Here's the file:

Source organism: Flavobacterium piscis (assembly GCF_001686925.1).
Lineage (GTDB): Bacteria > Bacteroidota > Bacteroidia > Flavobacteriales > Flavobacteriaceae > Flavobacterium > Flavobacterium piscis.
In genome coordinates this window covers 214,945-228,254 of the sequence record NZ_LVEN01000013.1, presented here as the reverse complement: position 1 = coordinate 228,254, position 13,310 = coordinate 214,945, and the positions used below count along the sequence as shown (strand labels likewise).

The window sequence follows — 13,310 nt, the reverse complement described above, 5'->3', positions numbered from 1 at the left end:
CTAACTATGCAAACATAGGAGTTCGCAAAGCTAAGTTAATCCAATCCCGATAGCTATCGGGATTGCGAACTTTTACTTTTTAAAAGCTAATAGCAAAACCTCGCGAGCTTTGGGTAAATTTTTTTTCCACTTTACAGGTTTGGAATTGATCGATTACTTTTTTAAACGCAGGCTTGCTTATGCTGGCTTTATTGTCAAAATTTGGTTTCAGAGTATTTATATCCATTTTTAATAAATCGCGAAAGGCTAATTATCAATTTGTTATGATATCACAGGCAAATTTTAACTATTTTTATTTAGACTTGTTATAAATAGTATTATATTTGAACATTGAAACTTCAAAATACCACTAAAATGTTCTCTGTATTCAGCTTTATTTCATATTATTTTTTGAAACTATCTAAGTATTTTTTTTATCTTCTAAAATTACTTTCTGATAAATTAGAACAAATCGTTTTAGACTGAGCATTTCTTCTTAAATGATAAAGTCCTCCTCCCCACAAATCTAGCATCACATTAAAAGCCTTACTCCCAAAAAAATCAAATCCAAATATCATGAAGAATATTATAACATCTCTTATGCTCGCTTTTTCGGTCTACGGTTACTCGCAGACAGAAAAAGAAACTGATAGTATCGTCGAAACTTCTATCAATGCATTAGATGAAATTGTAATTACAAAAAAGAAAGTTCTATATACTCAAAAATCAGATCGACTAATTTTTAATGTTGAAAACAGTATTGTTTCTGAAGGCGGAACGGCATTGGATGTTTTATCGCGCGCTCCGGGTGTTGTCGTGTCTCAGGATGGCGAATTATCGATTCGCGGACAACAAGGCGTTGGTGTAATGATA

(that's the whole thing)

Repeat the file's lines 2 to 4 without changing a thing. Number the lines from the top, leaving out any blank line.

Lineage (GTDB): Bacteria > Bacteroidota > Bacteroidia > Flavobacteriales > Flavobacteriaceae > Flavobacterium > Flavobacterium piscis.
In genome coordinates this window covers 214,945-228,254 of the sequence record NZ_LVEN01000013.1, presented here as the reverse complement: position 1 = coordinate 228,254, position 13,310 = coordinate 214,945, and the positions used below count along the sequence as shown (strand labels likewise).

The window sequence follows — 13,310 nt, the reverse complement described above, 5'->3', positions numbered from 1 at the left end: